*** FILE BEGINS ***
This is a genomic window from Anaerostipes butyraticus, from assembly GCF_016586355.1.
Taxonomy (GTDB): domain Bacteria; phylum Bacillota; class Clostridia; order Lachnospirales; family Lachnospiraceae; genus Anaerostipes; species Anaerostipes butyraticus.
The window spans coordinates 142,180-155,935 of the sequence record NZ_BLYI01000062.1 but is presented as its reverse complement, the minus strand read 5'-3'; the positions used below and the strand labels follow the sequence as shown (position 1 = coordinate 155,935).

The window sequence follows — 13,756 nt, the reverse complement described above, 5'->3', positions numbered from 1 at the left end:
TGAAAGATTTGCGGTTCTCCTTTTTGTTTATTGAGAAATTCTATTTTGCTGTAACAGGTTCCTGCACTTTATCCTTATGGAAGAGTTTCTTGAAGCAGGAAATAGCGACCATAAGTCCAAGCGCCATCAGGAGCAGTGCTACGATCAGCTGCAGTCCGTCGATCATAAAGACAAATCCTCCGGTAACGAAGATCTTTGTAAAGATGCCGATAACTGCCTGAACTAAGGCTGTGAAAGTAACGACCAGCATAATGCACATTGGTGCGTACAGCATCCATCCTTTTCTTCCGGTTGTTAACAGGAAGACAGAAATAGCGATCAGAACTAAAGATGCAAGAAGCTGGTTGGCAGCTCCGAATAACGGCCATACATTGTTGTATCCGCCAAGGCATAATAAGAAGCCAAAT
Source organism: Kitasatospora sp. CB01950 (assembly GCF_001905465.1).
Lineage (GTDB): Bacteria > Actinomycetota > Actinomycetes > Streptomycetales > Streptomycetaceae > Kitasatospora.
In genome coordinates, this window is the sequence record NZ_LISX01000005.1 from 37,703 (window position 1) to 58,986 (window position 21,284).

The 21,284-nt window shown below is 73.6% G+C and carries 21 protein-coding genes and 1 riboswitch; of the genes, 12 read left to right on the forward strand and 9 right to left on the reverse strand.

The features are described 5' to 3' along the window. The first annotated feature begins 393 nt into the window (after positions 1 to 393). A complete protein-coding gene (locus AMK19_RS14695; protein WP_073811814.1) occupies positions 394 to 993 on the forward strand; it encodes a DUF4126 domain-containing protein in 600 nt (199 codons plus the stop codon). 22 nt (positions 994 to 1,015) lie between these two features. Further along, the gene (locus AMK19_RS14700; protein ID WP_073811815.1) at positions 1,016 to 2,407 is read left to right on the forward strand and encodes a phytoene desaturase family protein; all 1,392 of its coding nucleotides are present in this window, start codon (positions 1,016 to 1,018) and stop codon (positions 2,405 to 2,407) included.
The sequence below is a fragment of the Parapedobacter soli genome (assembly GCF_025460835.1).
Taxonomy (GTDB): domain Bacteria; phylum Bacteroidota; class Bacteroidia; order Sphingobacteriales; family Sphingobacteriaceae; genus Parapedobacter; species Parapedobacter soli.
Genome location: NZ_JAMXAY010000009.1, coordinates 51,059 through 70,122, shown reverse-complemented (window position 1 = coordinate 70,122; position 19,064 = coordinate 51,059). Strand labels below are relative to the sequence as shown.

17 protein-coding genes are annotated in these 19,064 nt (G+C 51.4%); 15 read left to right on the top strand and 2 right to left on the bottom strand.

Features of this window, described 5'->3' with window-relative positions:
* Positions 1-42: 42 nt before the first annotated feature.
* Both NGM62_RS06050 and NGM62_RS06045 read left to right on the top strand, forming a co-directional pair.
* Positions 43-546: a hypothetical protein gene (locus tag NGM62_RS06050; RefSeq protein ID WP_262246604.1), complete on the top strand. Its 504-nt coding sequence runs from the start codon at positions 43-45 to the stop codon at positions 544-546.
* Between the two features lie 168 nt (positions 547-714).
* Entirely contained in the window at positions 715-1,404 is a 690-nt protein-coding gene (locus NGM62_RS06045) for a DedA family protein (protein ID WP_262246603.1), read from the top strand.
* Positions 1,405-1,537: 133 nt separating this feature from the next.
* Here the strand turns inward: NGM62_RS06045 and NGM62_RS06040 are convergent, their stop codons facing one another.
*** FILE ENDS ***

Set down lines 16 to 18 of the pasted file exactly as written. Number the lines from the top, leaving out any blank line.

* Positions 1-42: 42 nt before the first annotated feature.
* Both NGM62_RS06050 and NGM62_RS06045 read left to right on the top strand, forming a co-directional pair.
* Positions 43-546: a hypothetical protein gene (locus tag NGM62_RS06050; RefSeq protein ID WP_262246604.1), complete on the top strand. Its 504-nt coding sequence runs from the start codon at positions 43-45 to the stop codon at positions 544-546.